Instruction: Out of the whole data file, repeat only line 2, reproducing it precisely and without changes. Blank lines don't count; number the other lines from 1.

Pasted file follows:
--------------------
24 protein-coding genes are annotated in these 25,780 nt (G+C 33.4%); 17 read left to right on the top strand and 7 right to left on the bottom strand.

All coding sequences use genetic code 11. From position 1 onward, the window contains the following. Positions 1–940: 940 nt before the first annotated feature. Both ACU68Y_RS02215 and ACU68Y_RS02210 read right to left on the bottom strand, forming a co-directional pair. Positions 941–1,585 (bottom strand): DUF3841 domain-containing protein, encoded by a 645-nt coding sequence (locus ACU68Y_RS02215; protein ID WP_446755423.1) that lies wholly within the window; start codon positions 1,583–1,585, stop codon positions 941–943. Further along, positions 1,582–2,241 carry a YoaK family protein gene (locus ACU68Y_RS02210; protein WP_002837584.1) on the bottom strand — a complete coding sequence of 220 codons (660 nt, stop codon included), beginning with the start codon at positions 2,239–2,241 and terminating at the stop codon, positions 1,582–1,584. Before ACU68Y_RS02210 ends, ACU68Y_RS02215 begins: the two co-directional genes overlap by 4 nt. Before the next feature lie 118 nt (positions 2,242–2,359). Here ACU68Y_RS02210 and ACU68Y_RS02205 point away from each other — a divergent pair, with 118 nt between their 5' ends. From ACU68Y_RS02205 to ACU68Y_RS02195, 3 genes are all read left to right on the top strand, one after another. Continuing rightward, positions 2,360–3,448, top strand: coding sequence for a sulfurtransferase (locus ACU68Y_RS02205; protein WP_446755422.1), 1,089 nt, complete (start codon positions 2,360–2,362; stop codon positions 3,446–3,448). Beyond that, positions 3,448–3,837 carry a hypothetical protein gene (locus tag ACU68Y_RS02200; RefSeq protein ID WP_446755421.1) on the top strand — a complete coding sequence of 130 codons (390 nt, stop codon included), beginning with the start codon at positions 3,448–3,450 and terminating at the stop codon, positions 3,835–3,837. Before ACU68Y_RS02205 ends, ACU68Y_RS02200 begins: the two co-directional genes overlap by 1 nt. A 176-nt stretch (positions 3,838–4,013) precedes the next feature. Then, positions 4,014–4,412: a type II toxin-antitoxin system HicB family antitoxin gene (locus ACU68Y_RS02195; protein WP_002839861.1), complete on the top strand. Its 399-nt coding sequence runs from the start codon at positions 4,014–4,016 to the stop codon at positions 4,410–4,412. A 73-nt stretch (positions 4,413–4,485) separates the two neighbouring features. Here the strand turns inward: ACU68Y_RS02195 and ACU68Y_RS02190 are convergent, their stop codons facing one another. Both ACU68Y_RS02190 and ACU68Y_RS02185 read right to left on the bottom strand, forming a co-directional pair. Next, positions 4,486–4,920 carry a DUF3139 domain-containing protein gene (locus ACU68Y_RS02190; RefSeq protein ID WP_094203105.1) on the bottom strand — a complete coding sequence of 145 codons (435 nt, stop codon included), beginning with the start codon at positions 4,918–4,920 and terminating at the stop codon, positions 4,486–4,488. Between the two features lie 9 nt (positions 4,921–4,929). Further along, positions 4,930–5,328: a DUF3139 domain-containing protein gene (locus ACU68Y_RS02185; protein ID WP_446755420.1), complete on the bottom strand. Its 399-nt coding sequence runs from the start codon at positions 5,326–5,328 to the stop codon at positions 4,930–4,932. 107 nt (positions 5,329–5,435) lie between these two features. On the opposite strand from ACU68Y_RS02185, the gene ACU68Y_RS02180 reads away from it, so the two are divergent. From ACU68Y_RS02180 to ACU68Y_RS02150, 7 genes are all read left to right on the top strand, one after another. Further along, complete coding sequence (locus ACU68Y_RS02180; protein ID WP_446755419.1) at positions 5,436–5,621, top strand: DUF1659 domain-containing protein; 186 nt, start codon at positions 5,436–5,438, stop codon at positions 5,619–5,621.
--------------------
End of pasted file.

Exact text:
All coding sequences use genetic code 11. From position 1 onward, the window contains the following. Positions 1–940: 940 nt before the first annotated feature. Both ACU68Y_RS02215 and ACU68Y_RS02210 read right to left on the bottom strand, forming a co-directional pair. Positions 941–1,585 (bottom strand): DUF3841 domain-containing protein, encoded by a 645-nt coding sequence (locus ACU68Y_RS02215; protein ID WP_446755423.1) that lies wholly within the window; start codon positions 1,583–1,585, stop codon positions 941–943. Further along, positions 1,582–2,241 carry a YoaK family protein gene (locus ACU68Y_RS02210; protein WP_002837584.1) on the bottom strand — a complete coding sequence of 220 codons (660 nt, stop codon included), beginning with the start codon at positions 2,239–2,241 and terminating at the stop codon, positions 1,582–1,584. Before ACU68Y_RS02210 ends, ACU68Y_RS02215 begins: the two co-directional genes overlap by 4 nt. Before the next feature lie 118 nt (positions 2,242–2,359). Here ACU68Y_RS02210 and ACU68Y_RS02205 point away from each other — a divergent pair, with 118 nt between their 5' ends. From ACU68Y_RS02205 to ACU68Y_RS02195, 3 genes are all read left to right on the top strand, one after another. Continuing rightward, positions 2,360–3,448, top strand: coding sequence for a sulfurtransferase (locus ACU68Y_RS02205; protein WP_446755422.1), 1,089 nt, complete (start codon positions 2,360–2,362; stop codon positions 3,446–3,448). Beyond that, positions 3,448–3,837 carry a hypothetical protein gene (locus tag ACU68Y_RS02200; RefSeq protein ID WP_446755421.1) on the top strand — a complete coding sequence of 130 codons (390 nt, stop codon included), beginning with the start codon at positions 3,448–3,450 and terminating at the stop codon, positions 3,835–3,837. Before ACU68Y_RS02205 ends, ACU68Y_RS02200 begins: the two co-directional genes overlap by 1 nt. A 176-nt stretch (positions 3,838–4,013) precedes the next feature. Then, positions 4,014–4,412: a type II toxin-antitoxin system HicB family antitoxin gene (locus ACU68Y_RS02195; protein WP_002839861.1), complete on the top strand. Its 399-nt coding sequence runs from the start codon at positions 4,014–4,016 to the stop codon at positions 4,410–4,412. A 73-nt stretch (positions 4,413–4,485) separates the two neighbouring features. Here the strand turns inward: ACU68Y_RS02195 and ACU68Y_RS02190 are convergent, their stop codons facing one another. Both ACU68Y_RS02190 and ACU68Y_RS02185 read right to left on the bottom strand, forming a co-directional pair. Next, positions 4,486–4,920 carry a DUF3139 domain-containing protein gene (locus ACU68Y_RS02190; RefSeq protein ID WP_094203105.1) on the bottom strand — a complete coding sequence of 145 codons (435 nt, stop codon included), beginning with the start codon at positions 4,918–4,920 and terminating at the stop codon, positions 4,486–4,488. Between the two features lie 9 nt (positions 4,921–4,929). Further along, positions 4,930–5,328: a DUF3139 domain-containing protein gene (locus ACU68Y_RS02185; protein ID WP_446755420.1), complete on the bottom strand. Its 399-nt coding sequence runs from the start codon at positions 5,326–5,328 to the stop codon at positions 4,930–4,932. 107 nt (positions 5,329–5,435) lie between these two features. On the opposite strand from ACU68Y_RS02185, the gene ACU68Y_RS02180 reads away from it, so the two are divergent. From ACU68Y_RS02180 to ACU68Y_RS02150, 7 genes are all read left to right on the top strand, one after another. Further along, complete coding sequence (locus ACU68Y_RS02180; protein ID WP_446755419.1) at positions 5,436–5,621, top strand: DUF1659 domain-containing protein; 186 nt, start codon at positions 5,436–5,438, stop codon at positions 5,619–5,621.